I’m cheating on my favorite shirt.
About a year ago, I splurged on a Colorado flag t-shirt. Living out of state, I had to order the shirt on-line, and I think it ran me somewhere around $25. I realize to many people spending $25 on a shirt is not a big deal and is certainly not considered a splurge. But I take pride in being cheap. If a shirt is not at least 75% off, it’s going back on the rack until it is. By then it will only be available in sizes 2 and 22, will have the hem unraveling, a stain on the front and be two seasons behind the fashion trends- but dammit, it will be cheap!
The $25 was money well spent. I love that shirt. I wear it once or twice a week, every week, and beam with happiness every time I do.
Going through photos for a recent blog, I ran across this picture. I doubt most people pay attention to the small sticker on the frame of the bike, but it always draws my attention.
When I took up cycling, I wasn’t just cheap- I was broke. For the first time in a decade, I was renting an apartment by myself- no roommates to cushion the financial blow. My psyche welcomed the solitude. My pocketbook missed communal living. I had no means to purchase a bike, but a kind friend offered to give me his old one.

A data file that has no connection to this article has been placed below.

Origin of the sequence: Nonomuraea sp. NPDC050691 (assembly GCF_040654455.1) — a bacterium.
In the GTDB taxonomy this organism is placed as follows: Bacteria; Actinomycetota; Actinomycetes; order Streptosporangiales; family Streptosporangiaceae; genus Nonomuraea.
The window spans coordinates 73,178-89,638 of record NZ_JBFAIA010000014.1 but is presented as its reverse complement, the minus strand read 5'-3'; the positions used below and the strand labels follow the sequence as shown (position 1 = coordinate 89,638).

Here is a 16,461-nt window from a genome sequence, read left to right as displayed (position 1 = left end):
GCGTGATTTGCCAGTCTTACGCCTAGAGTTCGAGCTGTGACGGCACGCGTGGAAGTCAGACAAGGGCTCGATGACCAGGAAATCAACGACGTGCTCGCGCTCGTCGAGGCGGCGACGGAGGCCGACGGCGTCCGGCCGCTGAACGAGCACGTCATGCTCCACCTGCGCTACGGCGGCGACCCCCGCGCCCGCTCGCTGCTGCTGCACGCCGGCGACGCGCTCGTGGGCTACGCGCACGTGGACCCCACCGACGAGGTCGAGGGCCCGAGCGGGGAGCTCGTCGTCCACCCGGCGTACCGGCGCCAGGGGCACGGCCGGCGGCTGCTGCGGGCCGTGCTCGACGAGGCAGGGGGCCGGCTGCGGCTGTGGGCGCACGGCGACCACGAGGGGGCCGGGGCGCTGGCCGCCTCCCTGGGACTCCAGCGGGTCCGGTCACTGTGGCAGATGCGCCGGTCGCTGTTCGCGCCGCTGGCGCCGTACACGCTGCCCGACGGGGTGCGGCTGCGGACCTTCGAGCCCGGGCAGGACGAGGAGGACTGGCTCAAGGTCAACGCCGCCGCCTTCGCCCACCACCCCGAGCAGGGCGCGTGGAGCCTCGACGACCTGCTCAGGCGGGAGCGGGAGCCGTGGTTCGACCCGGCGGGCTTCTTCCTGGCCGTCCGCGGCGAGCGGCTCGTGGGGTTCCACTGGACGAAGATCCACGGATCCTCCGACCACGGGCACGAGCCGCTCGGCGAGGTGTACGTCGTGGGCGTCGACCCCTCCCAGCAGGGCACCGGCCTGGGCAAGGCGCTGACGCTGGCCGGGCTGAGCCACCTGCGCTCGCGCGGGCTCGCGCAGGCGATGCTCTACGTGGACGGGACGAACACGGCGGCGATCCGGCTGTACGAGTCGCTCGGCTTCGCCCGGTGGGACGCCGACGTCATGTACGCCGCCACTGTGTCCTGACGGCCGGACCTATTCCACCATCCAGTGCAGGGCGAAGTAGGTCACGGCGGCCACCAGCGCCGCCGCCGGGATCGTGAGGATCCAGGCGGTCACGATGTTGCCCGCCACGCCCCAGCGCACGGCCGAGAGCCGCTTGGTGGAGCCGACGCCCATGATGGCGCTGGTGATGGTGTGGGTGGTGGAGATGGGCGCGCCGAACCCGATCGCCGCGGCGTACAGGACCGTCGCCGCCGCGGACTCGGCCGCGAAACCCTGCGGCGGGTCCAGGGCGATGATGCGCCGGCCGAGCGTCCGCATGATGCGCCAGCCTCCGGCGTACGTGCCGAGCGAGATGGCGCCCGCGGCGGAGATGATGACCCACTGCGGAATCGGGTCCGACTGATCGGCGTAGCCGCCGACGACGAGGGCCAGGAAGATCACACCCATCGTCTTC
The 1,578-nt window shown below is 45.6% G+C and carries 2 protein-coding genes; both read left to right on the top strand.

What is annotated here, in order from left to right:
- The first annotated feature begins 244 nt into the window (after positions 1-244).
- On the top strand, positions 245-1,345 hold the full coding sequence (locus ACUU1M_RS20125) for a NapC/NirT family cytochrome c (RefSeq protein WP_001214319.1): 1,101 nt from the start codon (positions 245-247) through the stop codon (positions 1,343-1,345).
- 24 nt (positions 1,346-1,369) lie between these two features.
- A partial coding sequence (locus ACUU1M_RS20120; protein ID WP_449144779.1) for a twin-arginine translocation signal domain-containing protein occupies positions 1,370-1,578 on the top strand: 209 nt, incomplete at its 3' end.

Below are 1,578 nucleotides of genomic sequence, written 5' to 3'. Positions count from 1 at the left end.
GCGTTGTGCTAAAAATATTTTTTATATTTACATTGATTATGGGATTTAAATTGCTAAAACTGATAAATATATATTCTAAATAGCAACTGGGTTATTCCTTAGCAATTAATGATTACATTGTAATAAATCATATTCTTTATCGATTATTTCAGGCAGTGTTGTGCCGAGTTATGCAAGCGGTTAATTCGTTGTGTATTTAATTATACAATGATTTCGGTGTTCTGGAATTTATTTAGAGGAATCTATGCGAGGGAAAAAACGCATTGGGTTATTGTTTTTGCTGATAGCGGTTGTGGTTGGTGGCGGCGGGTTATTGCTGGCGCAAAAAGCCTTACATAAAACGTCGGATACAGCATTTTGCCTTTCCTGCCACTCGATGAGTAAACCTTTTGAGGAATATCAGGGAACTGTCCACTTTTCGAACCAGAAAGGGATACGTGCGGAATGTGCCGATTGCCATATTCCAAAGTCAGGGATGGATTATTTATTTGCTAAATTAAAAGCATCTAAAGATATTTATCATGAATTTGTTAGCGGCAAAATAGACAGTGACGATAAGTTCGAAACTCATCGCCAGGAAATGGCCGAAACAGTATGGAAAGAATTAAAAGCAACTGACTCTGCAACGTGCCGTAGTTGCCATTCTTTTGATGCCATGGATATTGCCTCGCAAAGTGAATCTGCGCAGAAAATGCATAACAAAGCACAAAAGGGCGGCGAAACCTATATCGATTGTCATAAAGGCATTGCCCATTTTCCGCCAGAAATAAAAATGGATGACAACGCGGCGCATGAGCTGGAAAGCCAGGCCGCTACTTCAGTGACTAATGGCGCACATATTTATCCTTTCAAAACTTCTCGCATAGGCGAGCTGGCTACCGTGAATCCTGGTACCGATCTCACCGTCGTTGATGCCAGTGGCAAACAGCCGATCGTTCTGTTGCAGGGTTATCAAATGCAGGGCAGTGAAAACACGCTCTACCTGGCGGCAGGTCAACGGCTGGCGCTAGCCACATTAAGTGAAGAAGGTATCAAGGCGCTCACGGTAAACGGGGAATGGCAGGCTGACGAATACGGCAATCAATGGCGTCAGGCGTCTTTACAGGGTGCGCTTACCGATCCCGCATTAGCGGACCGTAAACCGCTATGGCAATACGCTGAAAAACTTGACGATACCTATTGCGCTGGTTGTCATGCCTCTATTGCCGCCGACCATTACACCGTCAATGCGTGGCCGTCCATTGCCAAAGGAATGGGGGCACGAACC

The bike had seen better days. The gears stuck when I tried to shift. The tires were worn from adventure. The paint peeled off the frame. Most of all, it wasn’t cute. I know, it’s petty- but it looked like a BOY’S bike. I guess in my heart, I always see myself riding the same bike I rode when I was eight years old- pink, with graceful curves and sloping handlebars. But the price was right. I took it home and willed myself to love it.
My boyfriend (now husband) offered to fix the bike for me. I knew nothing about adjusting gears, lubing brakes or any of the other things he said he would do. I turned the bike over to him and returned to my fortress of solitude.
A few days later, Ben called to say that the bike was ready. I drove to his apartment to give it a test spin.
Ben swore he only used elbow grease, but I believe he wielded a magic wand. The bike glistened in its new found beauty. He painted it silver, but added dashes of a purple fade. The seat was new and cushioned. Best of all, on the front was a sticker- a portrait of a woman with the words “Make Art Not War.”
At the time, I was unfamiliar with the artist, Shepard Fairey, but the slogan fit as if it were written with me in mind. I loved everything about the bike and especially the man who fashioned it to suit my tastes. A freebie transformed into a DIY beauty- nothing could suit me better.
The bike was put out to pasture a couple of years ago- no amount of magic or elbow grease could make it last forever. But in seeing the photograph last week, I got to thinking how much I loved that sticker. I mentioned to my husband that I wanted a shirt with that picture on it. Tada- look what came in the mail. It’s love all over again.